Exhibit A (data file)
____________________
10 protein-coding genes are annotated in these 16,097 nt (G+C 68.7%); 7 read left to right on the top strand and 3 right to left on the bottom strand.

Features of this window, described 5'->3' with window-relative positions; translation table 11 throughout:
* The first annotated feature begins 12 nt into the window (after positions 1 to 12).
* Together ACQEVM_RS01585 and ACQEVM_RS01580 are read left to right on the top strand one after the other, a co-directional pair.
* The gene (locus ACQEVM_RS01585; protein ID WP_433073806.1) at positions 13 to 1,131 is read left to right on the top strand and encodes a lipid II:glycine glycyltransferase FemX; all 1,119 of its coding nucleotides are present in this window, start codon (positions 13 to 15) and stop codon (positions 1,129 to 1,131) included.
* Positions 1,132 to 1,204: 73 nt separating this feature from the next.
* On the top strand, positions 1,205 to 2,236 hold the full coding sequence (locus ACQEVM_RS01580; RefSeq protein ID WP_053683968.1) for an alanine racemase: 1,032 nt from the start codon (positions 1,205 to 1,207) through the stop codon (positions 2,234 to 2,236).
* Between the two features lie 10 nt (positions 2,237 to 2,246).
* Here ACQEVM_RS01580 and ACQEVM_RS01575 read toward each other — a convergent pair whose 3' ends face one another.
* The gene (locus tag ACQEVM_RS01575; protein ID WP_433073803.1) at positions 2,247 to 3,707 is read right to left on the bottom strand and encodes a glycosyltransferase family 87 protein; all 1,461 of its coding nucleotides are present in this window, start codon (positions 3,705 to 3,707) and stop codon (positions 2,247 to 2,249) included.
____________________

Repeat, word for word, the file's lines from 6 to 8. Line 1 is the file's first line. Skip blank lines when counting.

* Positions 1,132 to 1,204: 73 nt separating this feature from the next.
* On the top strand, positions 1,205 to 2,236 hold the full coding sequence (locus ACQEVM_RS01580; RefSeq protein ID WP_053683968.1) for an alanine racemase: 1,032 nt from the start codon (positions 1,205 to 1,207) through the stop codon (positions 2,234 to 2,236).
* Between the two features lie 10 nt (positions 2,237 to 2,246).